Postseason Notebook–World Series Game Two

While most of the media gravitates toward Kenny Rogers and that awful greasy spot seen on his pitching hand, I’ll focus first on his Tigers teammate, Carlos Guillen. (I’ll get to Rogers later, but Guillen deserves top billing.) For years we’ve heard about the great American League shortstops, from Rodriguez to Garciaparra to Jeter to Tejada. Guillen has almost never been mentioned in the same whispers with any of those players. Sometimes it takes a postseason to develop a full appreciation for a truly terrific player. Well, count me among those who now realize what many Tiger fans recognized much earlier this season: Guillen is an elite player, a legitimate star, and a shortstop who has an outside chance to make the Hall of Fame.

In Game Two of the World Series, Guillen banged out three hits and reached base four times, tormenting Cardinal pitchers from both sides of the plate. As vital as Rogers’ pitching was, the Tigers likely don’t win the game without Guillen’s RBI double in the second or his tablesetting triple in the fifth. On the latter play, Guillen made a great baserunning decision after smacking the ball into the right-field corner. Realizing that Juan Encarnacion had taken a bad route to the ball after anticipating a more radical carom off the wall, Guillen took advantage by advancing all the way to third, when most players would have stopped at second, satisfied with a double. And Guillen’s been doing all of this on offense while having to deal with the distraction of playing out of position. Jim Leyland, seemingly obsessed with playing Ramon Santiago at shortstop, has had Guillen play first base during the first two games of the Series. It hasn’t mattered, as Guillen has had no Gary Sheffield moments at a position he’s never played prior to this season.

Very quietly, Guillen has hit .318, .320, and .320 over the last three seasons. He spreads the ball from foul line to foul line, making him also impossible to defend with any kind of scouting report fielding shifts. From the left side, he’s particular lethal on pitches down and in, which he simply doesn’t miss. He’s hit 39 home runs in his last two full, healthy seasons, making him a threat even at spacious Comerica Park. He’s also shown an increased willingness to be patient at the plate; he drew a career-high 71 walks and struck out only 87 times. Plus he’s an excellent overall baserunner who added the stolen base to his arsenal this year, stealing 20 bases during the regular season. If there’s one thing to criticize, it’s his fielding, which resulted in a career-high 28 errors this season, but even that lofty number is tempered by his above-average range in the field.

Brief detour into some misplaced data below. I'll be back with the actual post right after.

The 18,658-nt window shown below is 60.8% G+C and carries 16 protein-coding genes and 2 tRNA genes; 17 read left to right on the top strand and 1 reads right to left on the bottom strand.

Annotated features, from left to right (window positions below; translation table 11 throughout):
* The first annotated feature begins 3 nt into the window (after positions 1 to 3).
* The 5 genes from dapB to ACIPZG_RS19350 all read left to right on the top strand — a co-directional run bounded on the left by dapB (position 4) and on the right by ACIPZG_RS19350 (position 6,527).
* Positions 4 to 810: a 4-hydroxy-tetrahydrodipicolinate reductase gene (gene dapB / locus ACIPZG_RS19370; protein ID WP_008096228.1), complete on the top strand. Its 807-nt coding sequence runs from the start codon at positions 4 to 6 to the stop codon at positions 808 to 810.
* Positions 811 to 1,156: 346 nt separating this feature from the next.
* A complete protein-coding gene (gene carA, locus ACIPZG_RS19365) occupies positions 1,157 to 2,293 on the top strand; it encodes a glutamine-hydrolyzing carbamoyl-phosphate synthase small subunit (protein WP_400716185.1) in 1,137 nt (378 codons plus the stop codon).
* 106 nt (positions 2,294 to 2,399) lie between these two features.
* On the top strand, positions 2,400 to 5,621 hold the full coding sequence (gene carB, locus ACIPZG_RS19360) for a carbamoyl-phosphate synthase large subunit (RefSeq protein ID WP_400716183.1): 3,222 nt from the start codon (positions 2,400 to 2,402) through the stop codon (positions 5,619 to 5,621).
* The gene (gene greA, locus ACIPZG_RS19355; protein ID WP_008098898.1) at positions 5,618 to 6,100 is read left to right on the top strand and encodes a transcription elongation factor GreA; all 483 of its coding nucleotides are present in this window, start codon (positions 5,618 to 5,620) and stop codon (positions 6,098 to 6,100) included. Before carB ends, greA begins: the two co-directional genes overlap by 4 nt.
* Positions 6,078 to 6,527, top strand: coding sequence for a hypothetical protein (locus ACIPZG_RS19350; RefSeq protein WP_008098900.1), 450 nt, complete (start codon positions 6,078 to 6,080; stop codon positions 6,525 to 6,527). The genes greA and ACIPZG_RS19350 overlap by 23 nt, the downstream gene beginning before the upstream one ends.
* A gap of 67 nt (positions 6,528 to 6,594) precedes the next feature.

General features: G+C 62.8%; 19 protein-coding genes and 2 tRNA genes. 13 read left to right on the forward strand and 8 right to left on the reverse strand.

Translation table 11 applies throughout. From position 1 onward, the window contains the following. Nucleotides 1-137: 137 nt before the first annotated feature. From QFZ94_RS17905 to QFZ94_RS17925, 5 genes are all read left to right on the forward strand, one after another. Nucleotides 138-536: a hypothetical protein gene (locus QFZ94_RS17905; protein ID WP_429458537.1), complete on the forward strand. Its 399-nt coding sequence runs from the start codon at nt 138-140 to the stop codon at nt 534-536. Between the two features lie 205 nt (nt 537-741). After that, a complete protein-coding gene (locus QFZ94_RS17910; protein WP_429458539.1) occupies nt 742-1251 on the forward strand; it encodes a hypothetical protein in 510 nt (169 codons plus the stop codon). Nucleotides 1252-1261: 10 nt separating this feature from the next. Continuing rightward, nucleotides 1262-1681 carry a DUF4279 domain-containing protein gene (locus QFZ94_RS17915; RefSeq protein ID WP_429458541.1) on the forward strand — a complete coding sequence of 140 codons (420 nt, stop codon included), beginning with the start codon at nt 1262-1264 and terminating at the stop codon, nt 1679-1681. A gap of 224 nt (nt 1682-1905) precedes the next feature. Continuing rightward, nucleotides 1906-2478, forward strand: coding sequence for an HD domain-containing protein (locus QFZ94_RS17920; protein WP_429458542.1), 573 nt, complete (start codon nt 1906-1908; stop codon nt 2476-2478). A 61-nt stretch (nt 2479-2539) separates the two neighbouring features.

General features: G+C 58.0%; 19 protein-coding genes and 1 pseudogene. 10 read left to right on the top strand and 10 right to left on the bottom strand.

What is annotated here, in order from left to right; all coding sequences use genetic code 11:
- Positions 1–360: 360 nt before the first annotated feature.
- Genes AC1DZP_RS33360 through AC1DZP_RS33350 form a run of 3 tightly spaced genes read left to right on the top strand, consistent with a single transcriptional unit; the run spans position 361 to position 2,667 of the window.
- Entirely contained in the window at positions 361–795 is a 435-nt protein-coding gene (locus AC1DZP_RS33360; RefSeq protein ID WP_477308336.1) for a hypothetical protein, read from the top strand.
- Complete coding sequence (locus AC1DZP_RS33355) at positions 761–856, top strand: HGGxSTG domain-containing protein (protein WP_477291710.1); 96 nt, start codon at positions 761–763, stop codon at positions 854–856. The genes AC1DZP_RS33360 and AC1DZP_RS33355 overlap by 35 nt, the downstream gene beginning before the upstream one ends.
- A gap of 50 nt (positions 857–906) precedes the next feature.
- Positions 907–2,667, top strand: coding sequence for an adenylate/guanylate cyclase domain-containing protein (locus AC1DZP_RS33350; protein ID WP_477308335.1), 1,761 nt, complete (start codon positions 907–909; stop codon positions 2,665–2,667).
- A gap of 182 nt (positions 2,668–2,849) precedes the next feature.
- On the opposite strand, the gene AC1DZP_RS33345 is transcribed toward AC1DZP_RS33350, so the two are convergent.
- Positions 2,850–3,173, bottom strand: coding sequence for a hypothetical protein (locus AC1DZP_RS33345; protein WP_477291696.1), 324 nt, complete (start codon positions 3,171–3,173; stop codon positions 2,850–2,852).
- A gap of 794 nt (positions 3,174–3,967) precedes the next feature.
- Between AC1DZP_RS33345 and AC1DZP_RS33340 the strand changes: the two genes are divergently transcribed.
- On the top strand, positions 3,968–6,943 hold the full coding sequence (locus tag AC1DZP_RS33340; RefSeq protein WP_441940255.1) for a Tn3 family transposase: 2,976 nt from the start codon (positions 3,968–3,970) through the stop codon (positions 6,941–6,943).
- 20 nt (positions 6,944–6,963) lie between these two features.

Guillen’s greatness has come later than it does for most players. He really didn’t make the transition from useful player to star until 2005, when he was 29 years of age. Prior to this year, he had missed a ton of games with injury; the 153 games he played in this year represented a career high. All of this will make it very difficult for Guillen to put up a case for the Hall of Fame, but at least he now has a chance. If he can sustain the excellence he’s shown over the last two seasons for a period of four or five more years and can then pad his offensive numbers with some decent seasons in his late thirties, he has a chance to impress the Cooperstown voters.